5 Benefits of Becoming a Naturalized US Citizen

Are you ready to pledge your allegiance to the United States? The process of becoming a full-fledged U.S. citizen is called “naturalization,” and it comes with a host of new rights, benefits, and responsibilities. What exactly can naturalization do for your family, your career, and your life in general? Let’s look at some of the main benefits.

1) Citizenship runs in the family.

U.S. citizenship makes it easier for you to stay close with family. The first perk is for your children: once you are naturalized, your children under 18 will automatically become citizens. There are only a few requirements: these children must be green card holders, and they must be living in the United States under your legal and physical custody. If you later have a child who is born abroad, that child can usually become an automatic U.S. citizen too. As a naturalized citizen, you can also petition your parents, siblings, and married children into the United States (generally with a much shorter wait time).

2) You get to cast your ballot.

Naturalization comes with rights that are exclusive to U.S. citizens. Perhaps the most important is your right to vote in any federal and state elections. In case you ever want to run for public office, you’ll also earn the right to become an elected official.

3) Access to government jobs and public benefits.

U.S. citizenship is required for most jobs with local, state, and federal government agencies. You can also apply for more federal grants and scholarships, many of which are exclusive to citizens. If you’re planning to live in the United States for a long time, you may also want to take advantage of the public benefits that aren’t available to permanent residents and other non-citizens. Naturalization will grant you access to public programs like Medicare, a health care program for seniors, and Supplemental Security Income (SSI), a program for disabled adults and low-income children.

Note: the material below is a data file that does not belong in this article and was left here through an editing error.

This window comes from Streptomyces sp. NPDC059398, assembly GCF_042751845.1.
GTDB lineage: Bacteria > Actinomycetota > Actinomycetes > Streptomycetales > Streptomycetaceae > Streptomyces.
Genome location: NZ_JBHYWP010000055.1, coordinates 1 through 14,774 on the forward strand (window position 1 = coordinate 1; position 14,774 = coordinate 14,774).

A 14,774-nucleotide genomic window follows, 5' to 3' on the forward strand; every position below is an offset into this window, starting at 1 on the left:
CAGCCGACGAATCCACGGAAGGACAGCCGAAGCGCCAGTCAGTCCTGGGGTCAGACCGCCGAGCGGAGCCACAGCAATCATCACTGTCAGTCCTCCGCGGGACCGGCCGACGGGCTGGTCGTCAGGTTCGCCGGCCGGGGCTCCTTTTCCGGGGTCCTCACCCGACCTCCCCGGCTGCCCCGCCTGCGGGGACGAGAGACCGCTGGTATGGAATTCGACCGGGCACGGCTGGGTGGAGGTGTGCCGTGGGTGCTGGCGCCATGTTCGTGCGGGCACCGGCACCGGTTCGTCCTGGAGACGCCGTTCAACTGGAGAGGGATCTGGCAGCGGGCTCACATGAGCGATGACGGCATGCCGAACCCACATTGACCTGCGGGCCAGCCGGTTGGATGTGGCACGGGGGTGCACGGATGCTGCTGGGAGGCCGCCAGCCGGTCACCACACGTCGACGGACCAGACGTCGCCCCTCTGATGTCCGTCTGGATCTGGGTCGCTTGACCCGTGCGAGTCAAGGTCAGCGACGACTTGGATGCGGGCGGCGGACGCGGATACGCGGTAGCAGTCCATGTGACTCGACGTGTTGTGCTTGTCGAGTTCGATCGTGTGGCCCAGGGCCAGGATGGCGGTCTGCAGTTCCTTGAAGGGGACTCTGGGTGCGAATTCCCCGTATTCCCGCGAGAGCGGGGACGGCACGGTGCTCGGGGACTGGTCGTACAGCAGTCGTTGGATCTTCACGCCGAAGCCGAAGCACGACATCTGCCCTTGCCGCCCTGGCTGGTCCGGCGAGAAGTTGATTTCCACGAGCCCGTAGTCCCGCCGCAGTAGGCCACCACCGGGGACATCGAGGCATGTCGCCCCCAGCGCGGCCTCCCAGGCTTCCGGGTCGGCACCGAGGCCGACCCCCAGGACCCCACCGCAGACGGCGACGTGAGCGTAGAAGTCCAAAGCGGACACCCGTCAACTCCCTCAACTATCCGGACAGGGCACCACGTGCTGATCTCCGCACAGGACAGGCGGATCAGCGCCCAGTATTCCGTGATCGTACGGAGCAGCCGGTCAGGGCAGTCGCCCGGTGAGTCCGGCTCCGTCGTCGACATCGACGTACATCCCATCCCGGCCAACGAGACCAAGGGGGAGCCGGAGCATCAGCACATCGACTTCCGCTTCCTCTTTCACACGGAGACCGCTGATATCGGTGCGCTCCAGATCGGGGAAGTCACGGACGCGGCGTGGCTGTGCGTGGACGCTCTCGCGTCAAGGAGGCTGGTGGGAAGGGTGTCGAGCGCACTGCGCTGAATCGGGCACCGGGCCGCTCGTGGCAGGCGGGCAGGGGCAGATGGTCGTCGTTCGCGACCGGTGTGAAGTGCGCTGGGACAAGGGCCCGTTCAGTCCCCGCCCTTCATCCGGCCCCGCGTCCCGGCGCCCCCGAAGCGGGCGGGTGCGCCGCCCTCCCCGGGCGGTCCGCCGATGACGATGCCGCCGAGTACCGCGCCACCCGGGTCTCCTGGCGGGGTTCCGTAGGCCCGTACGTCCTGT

4) Kiss your green card goodbye.

Another perk of naturalization is the fact that you’ll no longer have to carry a green card. New United States citizens will forego the need to renew their green cards every 10 years, and instead they’ll upgrade to a U.S. passport for travel. What’s more, they cannot be deported for committing certain types of crimes.

5) Ease of travel abroad.

First of all, citizenship allows you to travel outside of the U.S. for as long as you want, whereas green card holders must return within 180 days. International travel can also be difficult and expensive for a permanent resident, depending on your country of citizenship. Naturalization can make it much easier for you to travel abroad, and it will also let you seek assistance from a U.S. consulate or embassy abroad if you should ever need help.

If you think it’s time to show your stars and stripes, get in contact with a dependable immigration attorney. The detail-minded lawyers at Sánchez-Roig Law Firm, P.A. will handle the application procedures on your behalf and guide you throughout the process. Contact us to improve your chances of becoming a fully naturalized citizen.

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Written by SRS